Showing posts with label Agoraphobia. Show all posts
Showing posts with label Agoraphobia. Show all posts

Friday, March 23, 2012

Mary & Max


   Mary & Max, which, as you might have guessed from the trailer, is not for kids, is a grim, bleakly animated affair, and is allowed by the director the smallest rays of sunshine. It is the story of 352-pound Jewish New Yorker Max Jerry Horowitz and a lonely eight-year-old named Mary Daisy Dinkle, who lives with her alcoholic shoplifting mother and taxidermist father (whose middle name, "Norman," and hobby of stuffing birds may be an oblique reference to Psycho) in 1976 Australia.

   A male chicken named Ethel is young Mary's only friend, while Max lives with his pets, including an ever-dying line of fish, in a cheap apartment. Max doesn't know it, but he has Asperger's, a neurological, autism-like condition which impairs social interaction. It is quite a coincidence that Max and Mary meet.

    She picks his name from a phone book and decides to ask him where babies come from in America. She has been informed by her deceased granddad that Australians find them in beer glasses. Another name, and she could have picked a pedophile, who would have been very glad to hear from her, but for different reasons. (No, this is not a story about pedophilia.)

    Max answers, in his own eccentric and slightly unrealistic way, and an unusual friendship begins, despite interference from Mary's mother, who, frankly, has a reasonable motive to be suspicious of her child's strange new pen pal. This all leads to a conclusion that made me shed a tear for the first time in an animated movie since some of Pixar's new releases.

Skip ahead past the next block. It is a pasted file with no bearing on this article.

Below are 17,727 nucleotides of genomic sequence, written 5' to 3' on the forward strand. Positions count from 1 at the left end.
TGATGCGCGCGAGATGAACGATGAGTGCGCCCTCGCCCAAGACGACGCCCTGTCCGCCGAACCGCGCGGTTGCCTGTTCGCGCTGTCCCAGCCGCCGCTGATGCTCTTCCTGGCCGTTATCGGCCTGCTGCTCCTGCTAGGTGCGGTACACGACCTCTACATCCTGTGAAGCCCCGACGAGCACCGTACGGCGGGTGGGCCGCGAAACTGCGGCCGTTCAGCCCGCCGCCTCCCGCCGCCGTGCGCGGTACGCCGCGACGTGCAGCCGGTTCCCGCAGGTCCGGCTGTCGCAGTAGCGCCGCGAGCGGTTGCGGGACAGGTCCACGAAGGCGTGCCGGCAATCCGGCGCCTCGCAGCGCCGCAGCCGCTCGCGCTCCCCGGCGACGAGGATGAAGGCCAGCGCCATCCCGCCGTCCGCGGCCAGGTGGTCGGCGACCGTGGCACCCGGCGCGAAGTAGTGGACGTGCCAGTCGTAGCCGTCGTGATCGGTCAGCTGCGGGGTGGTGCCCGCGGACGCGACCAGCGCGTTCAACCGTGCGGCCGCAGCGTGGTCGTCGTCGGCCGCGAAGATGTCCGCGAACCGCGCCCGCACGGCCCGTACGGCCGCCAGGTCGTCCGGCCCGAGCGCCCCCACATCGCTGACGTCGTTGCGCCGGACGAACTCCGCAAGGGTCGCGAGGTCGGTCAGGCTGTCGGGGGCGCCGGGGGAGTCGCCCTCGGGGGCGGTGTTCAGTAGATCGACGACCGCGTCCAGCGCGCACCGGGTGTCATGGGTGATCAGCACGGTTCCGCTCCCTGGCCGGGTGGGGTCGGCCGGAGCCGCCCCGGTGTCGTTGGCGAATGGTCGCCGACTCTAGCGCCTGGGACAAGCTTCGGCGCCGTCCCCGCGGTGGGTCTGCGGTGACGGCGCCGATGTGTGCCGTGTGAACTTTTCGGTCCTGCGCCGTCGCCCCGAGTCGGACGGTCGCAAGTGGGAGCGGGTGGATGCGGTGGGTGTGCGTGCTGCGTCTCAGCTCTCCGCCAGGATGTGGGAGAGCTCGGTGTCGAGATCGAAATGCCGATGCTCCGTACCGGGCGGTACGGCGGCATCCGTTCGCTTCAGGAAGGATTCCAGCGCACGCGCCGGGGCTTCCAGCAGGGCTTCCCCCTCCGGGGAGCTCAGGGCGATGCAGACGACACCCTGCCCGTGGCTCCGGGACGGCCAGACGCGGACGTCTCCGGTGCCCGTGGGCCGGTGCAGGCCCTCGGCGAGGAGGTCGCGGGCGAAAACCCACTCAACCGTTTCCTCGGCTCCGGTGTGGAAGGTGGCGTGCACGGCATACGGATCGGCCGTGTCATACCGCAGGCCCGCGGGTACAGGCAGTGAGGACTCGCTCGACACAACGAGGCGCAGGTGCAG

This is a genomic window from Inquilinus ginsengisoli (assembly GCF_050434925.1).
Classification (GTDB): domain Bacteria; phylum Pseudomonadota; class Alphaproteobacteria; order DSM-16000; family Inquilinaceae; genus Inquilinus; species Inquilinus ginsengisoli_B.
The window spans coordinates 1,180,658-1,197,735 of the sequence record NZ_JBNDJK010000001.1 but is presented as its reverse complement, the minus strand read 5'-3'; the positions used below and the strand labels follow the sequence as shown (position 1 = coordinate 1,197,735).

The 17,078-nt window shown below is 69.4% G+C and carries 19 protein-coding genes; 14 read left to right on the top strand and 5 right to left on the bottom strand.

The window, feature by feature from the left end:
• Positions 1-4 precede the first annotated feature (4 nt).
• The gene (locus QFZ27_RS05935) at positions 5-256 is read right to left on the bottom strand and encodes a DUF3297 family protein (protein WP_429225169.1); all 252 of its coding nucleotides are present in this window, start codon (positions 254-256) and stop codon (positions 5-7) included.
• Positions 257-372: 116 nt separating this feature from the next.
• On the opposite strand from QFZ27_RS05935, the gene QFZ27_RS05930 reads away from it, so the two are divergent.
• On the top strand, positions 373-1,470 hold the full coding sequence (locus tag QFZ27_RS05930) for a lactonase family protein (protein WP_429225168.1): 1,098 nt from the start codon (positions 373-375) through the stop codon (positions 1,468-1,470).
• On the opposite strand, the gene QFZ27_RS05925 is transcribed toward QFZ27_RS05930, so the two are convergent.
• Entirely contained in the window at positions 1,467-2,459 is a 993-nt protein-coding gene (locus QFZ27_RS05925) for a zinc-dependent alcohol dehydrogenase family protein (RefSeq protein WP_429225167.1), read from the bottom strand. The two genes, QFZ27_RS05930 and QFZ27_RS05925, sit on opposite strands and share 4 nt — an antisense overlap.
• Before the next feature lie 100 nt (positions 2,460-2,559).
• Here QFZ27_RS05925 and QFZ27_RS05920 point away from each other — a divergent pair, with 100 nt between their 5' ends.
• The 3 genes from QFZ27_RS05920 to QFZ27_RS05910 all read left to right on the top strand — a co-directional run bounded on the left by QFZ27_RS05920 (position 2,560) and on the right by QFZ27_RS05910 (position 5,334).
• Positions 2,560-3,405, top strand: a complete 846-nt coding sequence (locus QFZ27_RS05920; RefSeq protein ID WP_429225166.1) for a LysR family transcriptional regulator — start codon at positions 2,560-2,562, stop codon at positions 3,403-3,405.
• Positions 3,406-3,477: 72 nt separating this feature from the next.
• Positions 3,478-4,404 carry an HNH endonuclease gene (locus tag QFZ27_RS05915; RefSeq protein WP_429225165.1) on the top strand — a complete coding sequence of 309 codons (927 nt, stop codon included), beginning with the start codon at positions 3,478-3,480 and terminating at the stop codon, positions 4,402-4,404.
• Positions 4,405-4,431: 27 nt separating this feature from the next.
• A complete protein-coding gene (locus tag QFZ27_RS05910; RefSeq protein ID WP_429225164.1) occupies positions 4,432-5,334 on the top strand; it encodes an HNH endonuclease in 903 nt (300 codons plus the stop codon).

Mary & Max's world is populated by strange claymation characters -- a Greek stutterer, an agoraphobic amputee, and a blind widow -- who are even stranger than they sound. The animation is detailed, gratuitously weird, and frankly, a little hard to take, but the story makes up for it.

   . The bitter-sweetness of the film makes it hard not to cry a little, think a little, and lament for the loneliness that hounds some people throughout their lives. Philip Seymour Hoffman does not sound like Philip Seymour Hoffman as Max and Toni Collette is good as the adult Mary. Mary & Max is not without humor and definitely worth a watch.